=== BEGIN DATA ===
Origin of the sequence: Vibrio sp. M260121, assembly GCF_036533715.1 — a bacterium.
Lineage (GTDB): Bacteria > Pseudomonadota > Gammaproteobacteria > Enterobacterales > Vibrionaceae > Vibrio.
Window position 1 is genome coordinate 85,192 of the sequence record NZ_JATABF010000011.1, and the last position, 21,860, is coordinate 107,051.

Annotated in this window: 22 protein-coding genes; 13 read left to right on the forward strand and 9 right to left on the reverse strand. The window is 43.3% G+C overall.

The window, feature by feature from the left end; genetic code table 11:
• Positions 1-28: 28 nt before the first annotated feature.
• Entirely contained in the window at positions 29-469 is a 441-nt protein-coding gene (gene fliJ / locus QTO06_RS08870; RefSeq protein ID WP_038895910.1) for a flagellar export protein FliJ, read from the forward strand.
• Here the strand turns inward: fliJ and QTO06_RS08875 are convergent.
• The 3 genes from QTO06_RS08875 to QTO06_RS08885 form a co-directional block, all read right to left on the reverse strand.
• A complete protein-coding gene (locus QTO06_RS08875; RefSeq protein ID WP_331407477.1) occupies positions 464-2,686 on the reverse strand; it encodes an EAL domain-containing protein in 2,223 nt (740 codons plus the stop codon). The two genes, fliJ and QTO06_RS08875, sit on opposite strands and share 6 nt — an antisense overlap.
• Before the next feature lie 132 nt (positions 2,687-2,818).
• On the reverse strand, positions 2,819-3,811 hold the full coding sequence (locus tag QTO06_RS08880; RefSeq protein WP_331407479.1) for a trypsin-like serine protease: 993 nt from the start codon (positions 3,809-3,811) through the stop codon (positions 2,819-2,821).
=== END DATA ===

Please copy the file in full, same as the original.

Origin of the sequence: Vibrio sp. M260121, assembly GCF_036533715.1 — a bacterium.
Lineage (GTDB): Bacteria > Pseudomonadota > Gammaproteobacteria > Enterobacterales > Vibrionaceae > Vibrio.
Window position 1 is genome coordinate 85,192 of the sequence record NZ_JATABF010000011.1, and the last position, 21,860, is coordinate 107,051.

Annotated in this window: 22 protein-coding genes; 13 read left to right on the forward strand and 9 right to left on the reverse strand. The window is 43.3% G+C overall.

The window, feature by feature from the left end; genetic code table 11:
• Positions 1-28: 28 nt before the first annotated feature.
• Entirely contained in the window at positions 29-469 is a 441-nt protein-coding gene (gene fliJ / locus QTO06_RS08870; RefSeq protein ID WP_038895910.1) for a flagellar export protein FliJ, read from the forward strand.
• Here the strand turns inward: fliJ and QTO06_RS08875 are convergent.
• The 3 genes from QTO06_RS08875 to QTO06_RS08885 form a co-directional block, all read right to left on the reverse strand.
• A complete protein-coding gene (locus QTO06_RS08875; RefSeq protein ID WP_331407477.1) occupies positions 464-2,686 on the reverse strand; it encodes an EAL domain-containing protein in 2,223 nt (740 codons plus the stop codon). The two genes, fliJ and QTO06_RS08875, sit on opposite strands and share 6 nt — an antisense overlap.
• Before the next feature lie 132 nt (positions 2,687-2,818).
• On the reverse strand, positions 2,819-3,811 hold the full coding sequence (locus tag QTO06_RS08880; RefSeq protein WP_331407479.1) for a trypsin-like serine protease: 993 nt from the start codon (positions 3,809-3,811) through the stop codon (positions 2,819-2,821).